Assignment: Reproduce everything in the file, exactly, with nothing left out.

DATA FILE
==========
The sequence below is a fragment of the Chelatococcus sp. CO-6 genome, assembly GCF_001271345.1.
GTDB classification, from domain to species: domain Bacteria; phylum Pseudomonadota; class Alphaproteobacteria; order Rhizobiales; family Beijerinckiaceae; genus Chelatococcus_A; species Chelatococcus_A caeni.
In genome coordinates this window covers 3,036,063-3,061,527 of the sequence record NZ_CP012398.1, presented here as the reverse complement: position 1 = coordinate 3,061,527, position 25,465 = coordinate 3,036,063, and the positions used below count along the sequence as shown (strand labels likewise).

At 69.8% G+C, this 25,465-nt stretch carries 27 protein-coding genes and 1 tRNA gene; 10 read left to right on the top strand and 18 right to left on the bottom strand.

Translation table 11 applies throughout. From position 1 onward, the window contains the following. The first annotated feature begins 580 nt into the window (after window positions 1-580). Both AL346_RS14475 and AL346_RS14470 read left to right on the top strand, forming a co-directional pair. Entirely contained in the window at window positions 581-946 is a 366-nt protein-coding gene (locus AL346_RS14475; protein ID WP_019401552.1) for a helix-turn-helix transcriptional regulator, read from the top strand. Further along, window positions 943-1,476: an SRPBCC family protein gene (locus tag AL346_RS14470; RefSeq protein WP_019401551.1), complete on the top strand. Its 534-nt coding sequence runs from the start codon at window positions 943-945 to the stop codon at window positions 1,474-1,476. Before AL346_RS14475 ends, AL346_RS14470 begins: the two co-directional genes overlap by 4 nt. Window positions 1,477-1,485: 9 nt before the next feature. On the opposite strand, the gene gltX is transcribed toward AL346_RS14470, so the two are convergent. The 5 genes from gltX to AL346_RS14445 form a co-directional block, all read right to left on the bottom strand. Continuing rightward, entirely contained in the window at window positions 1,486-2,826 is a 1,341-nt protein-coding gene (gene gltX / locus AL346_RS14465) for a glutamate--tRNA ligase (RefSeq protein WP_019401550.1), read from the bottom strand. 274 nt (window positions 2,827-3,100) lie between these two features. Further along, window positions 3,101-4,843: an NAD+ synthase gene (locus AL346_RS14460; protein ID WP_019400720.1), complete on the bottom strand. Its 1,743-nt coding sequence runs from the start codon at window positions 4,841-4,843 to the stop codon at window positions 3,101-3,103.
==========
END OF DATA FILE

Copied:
The sequence below is a fragment of the Chelatococcus sp. CO-6 genome, assembly GCF_001271345.1.
GTDB classification, from domain to species: domain Bacteria; phylum Pseudomonadota; class Alphaproteobacteria; order Rhizobiales; family Beijerinckiaceae; genus Chelatococcus_A; species Chelatococcus_A caeni.
In genome coordinates this window covers 3,036,063-3,061,527 of the sequence record NZ_CP012398.1, presented here as the reverse complement: position 1 = coordinate 3,061,527, position 25,465 = coordinate 3,036,063, and the positions used below count along the sequence as shown (strand labels likewise).

At 69.8% G+C, this 25,465-nt stretch carries 27 protein-coding genes and 1 tRNA gene; 10 read left to right on the top strand and 18 right to left on the bottom strand.

Translation table 11 applies throughout. From position 1 onward, the window contains the following. The first annotated feature begins 580 nt into the window (after window positions 1-580). Both AL346_RS14475 and AL346_RS14470 read left to right on the top strand, forming a co-directional pair. Entirely contained in the window at window positions 581-946 is a 366-nt protein-coding gene (locus AL346_RS14475; protein ID WP_019401552.1) for a helix-turn-helix transcriptional regulator, read from the top strand. Further along, window positions 943-1,476: an SRPBCC family protein gene (locus tag AL346_RS14470; RefSeq protein WP_019401551.1), complete on the top strand. Its 534-nt coding sequence runs from the start codon at window positions 943-945 to the stop codon at window positions 1,474-1,476. Before AL346_RS14475 ends, AL346_RS14470 begins: the two co-directional genes overlap by 4 nt. Window positions 1,477-1,485: 9 nt before the next feature. On the opposite strand, the gene gltX is transcribed toward AL346_RS14470, so the two are convergent. The 5 genes from gltX to AL346_RS14445 form a co-directional block, all read right to left on the bottom strand. Continuing rightward, entirely contained in the window at window positions 1,486-2,826 is a 1,341-nt protein-coding gene (gene gltX / locus AL346_RS14465) for a glutamate--tRNA ligase (RefSeq protein WP_019401550.1), read from the bottom strand. 274 nt (window positions 2,827-3,100) lie between these two features. Further along, window positions 3,101-4,843: an NAD+ synthase gene (locus AL346_RS14460; protein ID WP_019400720.1), complete on the bottom strand. Its 1,743-nt coding sequence runs from the start codon at window positions 4,841-4,843 to the stop codon at window positions 3,101-3,103.